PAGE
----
Background and Purpose:
An important minority of cerebral small vessel disease (cSVD) is monogenic. Many monogenic cSVD genes are recognized to be associated with extracerebral phenotypes. We assessed the frequency of these phenotypes in existing literature.
We performed a systematic review following the PRISMA guidelines (Preferred Reporting Items for Systematic Reviews and Meta-Analyses), searching Medline/Embase for publications describing individuals with pathogenic variants in
COL4A1/2, TREX1, HTRA1, ADA2, and CTSAgenes (PROSPERO 74804). We included any publication reporting on ≥1 individual with a pathogenic variant and their clinically relevant phenotype. We extracted individuals’ characteristics and information about associated extracerebral phenotypes and stroke/transient ischemic attack. We noted any novel extracerebral phenotypes and looked for shared phenotypes between monogenic cSVDs. Results:
After screening 6048 publications, we included 96
COL4A1(350 individuals), 32 TREX1(115 individuals), 43 HTRA1(38 homozygous/61 heterozygous individuals), 16 COL4A2(37 individuals), 119 ADA2(209 individuals), and 3 CTSA(14 individuals) publications. The majority of individuals originated from Europe/North America, except for HTRA1, where most were from Asia. Age varied widely, ADA2individuals being youngest and heterozygous HTRA1/CTSAindividuals oldest. Sex distribution appeared equal. Extracerebral phenotypes were common: 14% to 100% of individuals with a pathogenic variant manifested at least one extracerebral phenotype (14% COL4A2, 43% HTRA1heterozygotes, 47% COL4A1, 57% TREX1, 91% ADA2, 94% HTRA1homozygotes, and 100% CTSAindividuals). Indeed, for 4 of 7 genes, an extracerebral phenotype was observed more frequently than stroke/transient ischemic attack. Ocular, renal, hepatic, muscle, and hematologic systems were each involved in more than one monogenic cSVD. Conclusions:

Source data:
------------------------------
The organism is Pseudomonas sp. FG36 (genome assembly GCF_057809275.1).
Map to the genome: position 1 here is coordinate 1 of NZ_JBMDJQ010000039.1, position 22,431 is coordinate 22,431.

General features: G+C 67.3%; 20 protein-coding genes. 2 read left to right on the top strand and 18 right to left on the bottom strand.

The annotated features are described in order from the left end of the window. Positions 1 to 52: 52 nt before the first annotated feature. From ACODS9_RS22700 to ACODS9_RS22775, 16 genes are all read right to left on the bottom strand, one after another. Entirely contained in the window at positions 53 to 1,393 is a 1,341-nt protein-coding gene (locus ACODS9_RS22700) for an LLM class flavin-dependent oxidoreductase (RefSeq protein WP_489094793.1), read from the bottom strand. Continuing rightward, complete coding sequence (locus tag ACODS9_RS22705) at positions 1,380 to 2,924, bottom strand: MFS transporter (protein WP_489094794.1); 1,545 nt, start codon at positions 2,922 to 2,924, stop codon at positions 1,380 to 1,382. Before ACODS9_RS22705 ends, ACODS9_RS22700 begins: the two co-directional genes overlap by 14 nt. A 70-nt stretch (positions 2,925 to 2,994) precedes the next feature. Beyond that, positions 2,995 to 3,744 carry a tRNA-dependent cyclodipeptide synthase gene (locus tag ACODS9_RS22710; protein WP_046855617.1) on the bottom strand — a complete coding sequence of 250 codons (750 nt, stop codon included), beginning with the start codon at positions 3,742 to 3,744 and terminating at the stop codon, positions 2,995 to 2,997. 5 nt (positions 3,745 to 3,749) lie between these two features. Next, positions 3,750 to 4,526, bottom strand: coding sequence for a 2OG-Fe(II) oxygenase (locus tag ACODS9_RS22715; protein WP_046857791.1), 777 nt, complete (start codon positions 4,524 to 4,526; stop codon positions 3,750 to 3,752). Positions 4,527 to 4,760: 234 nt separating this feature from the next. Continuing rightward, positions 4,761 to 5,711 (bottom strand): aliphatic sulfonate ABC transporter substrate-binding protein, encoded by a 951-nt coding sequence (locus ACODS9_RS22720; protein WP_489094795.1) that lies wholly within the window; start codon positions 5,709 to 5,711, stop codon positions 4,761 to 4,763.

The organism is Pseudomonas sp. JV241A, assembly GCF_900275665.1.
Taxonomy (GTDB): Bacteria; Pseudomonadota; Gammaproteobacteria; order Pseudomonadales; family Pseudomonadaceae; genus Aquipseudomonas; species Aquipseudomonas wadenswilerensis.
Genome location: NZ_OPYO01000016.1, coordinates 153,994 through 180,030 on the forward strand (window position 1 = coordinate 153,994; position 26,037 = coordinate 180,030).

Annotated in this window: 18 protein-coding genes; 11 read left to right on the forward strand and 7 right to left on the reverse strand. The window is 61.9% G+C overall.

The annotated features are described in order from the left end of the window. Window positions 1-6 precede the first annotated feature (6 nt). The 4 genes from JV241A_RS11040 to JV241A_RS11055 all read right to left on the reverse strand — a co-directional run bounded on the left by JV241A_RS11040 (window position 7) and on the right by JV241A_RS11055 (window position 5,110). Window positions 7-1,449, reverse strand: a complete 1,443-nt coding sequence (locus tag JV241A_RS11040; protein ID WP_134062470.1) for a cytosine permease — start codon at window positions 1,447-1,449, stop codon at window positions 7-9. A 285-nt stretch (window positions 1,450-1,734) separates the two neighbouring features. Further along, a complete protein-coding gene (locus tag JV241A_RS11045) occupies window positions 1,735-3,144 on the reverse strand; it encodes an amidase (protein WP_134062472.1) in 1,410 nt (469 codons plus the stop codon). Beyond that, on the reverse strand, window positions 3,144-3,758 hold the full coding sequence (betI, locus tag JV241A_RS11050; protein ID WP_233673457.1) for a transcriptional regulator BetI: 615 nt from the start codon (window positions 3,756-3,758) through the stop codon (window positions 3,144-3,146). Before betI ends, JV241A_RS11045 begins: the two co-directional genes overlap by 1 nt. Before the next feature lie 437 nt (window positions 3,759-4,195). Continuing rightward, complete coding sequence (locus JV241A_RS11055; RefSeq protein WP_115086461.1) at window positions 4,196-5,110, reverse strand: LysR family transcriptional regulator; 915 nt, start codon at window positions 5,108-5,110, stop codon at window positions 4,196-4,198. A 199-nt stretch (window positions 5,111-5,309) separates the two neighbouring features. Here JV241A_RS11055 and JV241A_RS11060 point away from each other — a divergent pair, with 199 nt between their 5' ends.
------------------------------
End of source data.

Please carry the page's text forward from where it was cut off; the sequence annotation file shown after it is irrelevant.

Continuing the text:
Extracerebral phenotypes are common in monogenic cSVD with extracerebral system involvement shared between genes. However, inherent biases in the existing literature mean that further data from large-scale population-based longitudinal studies collecting health outcomes in a systematic unbiased way is warranted. The emerging knowledge will help to select patients for testing, inform clinical management, and provide further insights into the underlying mechanisms of cSVD.